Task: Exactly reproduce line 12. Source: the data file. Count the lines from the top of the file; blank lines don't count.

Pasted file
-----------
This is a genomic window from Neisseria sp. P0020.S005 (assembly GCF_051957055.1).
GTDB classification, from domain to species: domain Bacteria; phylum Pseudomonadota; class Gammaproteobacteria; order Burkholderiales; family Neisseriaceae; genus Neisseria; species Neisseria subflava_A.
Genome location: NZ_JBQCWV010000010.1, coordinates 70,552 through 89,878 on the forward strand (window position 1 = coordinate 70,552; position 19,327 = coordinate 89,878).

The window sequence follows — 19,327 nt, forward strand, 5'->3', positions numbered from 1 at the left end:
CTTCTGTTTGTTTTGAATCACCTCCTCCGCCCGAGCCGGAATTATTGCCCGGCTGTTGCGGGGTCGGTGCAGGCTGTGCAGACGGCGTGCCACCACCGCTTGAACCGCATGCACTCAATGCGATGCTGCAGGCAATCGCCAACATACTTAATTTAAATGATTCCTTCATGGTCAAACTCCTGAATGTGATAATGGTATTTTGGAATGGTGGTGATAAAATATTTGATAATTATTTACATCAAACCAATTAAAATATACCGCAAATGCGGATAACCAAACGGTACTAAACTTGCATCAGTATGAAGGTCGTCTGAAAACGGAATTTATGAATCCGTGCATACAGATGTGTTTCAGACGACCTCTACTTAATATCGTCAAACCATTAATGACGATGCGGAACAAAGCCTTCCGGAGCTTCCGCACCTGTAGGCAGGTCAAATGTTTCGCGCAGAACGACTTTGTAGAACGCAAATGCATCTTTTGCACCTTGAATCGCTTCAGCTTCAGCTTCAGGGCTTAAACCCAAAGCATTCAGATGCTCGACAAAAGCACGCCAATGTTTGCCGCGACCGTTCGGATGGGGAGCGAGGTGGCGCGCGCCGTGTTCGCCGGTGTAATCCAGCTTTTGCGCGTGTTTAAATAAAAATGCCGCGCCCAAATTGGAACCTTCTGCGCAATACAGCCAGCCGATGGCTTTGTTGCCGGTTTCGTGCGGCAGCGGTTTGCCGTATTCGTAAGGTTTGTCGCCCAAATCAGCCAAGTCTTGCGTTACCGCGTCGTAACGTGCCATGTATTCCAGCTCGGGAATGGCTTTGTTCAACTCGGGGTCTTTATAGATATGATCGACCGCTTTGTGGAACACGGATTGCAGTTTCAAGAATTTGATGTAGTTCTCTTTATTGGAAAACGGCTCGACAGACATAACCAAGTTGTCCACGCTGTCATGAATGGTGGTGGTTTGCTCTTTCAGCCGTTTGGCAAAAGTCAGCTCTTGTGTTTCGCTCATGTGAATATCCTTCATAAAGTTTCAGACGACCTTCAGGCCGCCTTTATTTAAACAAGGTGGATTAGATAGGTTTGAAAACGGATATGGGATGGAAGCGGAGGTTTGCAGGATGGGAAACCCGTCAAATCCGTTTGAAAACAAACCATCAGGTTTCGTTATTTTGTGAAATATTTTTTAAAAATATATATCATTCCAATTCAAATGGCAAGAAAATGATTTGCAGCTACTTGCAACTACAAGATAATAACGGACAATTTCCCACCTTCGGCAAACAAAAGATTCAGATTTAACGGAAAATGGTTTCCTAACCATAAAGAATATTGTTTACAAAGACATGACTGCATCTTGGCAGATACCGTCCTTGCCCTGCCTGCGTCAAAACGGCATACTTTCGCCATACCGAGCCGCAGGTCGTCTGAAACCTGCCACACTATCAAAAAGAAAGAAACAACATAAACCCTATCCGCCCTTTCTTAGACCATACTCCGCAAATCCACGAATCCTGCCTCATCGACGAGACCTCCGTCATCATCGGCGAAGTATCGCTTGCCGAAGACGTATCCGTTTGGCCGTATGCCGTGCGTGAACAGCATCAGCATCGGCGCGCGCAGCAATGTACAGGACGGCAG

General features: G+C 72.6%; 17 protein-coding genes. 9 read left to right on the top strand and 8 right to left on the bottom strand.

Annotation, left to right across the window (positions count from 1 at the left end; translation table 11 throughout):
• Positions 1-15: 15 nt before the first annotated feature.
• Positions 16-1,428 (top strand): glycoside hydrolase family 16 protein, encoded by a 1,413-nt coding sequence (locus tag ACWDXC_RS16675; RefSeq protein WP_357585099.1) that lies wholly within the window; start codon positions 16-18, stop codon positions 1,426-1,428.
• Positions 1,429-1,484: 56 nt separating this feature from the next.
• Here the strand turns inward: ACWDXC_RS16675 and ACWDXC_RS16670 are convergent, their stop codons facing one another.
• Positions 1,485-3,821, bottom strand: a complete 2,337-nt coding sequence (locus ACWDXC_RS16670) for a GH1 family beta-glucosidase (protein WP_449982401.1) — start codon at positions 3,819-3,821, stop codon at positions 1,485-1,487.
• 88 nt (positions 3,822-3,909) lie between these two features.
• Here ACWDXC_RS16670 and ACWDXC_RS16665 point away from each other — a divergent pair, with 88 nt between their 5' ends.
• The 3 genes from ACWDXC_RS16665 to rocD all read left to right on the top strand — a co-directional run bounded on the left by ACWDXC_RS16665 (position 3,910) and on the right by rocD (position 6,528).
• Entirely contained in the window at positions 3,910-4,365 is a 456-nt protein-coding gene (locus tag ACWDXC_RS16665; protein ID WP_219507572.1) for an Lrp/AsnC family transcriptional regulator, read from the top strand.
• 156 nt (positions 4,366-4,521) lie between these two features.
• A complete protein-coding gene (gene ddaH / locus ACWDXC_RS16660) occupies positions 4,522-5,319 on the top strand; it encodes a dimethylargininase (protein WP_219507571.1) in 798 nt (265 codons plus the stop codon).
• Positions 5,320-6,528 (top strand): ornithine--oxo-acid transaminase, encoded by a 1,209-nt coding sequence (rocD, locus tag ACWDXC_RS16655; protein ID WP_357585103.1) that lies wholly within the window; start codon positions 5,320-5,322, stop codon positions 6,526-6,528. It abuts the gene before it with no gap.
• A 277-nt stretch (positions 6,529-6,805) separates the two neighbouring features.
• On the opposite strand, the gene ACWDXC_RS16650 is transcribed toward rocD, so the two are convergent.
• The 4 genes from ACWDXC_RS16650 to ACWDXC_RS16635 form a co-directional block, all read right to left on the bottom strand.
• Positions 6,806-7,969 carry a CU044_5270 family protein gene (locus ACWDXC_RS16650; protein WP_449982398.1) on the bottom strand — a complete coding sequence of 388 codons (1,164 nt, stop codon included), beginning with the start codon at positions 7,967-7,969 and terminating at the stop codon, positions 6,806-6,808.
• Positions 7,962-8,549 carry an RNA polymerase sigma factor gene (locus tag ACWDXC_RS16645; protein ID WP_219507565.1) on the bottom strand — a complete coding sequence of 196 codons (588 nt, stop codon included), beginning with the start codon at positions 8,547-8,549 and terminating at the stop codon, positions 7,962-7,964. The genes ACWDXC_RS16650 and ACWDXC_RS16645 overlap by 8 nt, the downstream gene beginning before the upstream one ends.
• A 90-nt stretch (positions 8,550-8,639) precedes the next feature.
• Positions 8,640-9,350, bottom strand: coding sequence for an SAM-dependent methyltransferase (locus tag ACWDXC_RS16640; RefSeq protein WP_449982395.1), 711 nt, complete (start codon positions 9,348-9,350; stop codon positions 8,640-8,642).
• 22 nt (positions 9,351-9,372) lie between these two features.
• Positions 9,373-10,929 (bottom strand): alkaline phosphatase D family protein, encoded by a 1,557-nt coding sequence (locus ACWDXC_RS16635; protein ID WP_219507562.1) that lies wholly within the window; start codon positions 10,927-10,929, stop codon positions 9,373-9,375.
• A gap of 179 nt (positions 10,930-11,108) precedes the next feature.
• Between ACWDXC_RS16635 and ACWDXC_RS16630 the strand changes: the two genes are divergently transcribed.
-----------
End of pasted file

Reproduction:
• Positions 1,485-3,821, bottom strand: a complete 2,337-nt coding sequence (locus ACWDXC_RS16670) for a GH1 family beta-glucosidase (protein WP_449982401.1) — start codon at positions 3,819-3,821, stop codon at positions 1,485-1,487.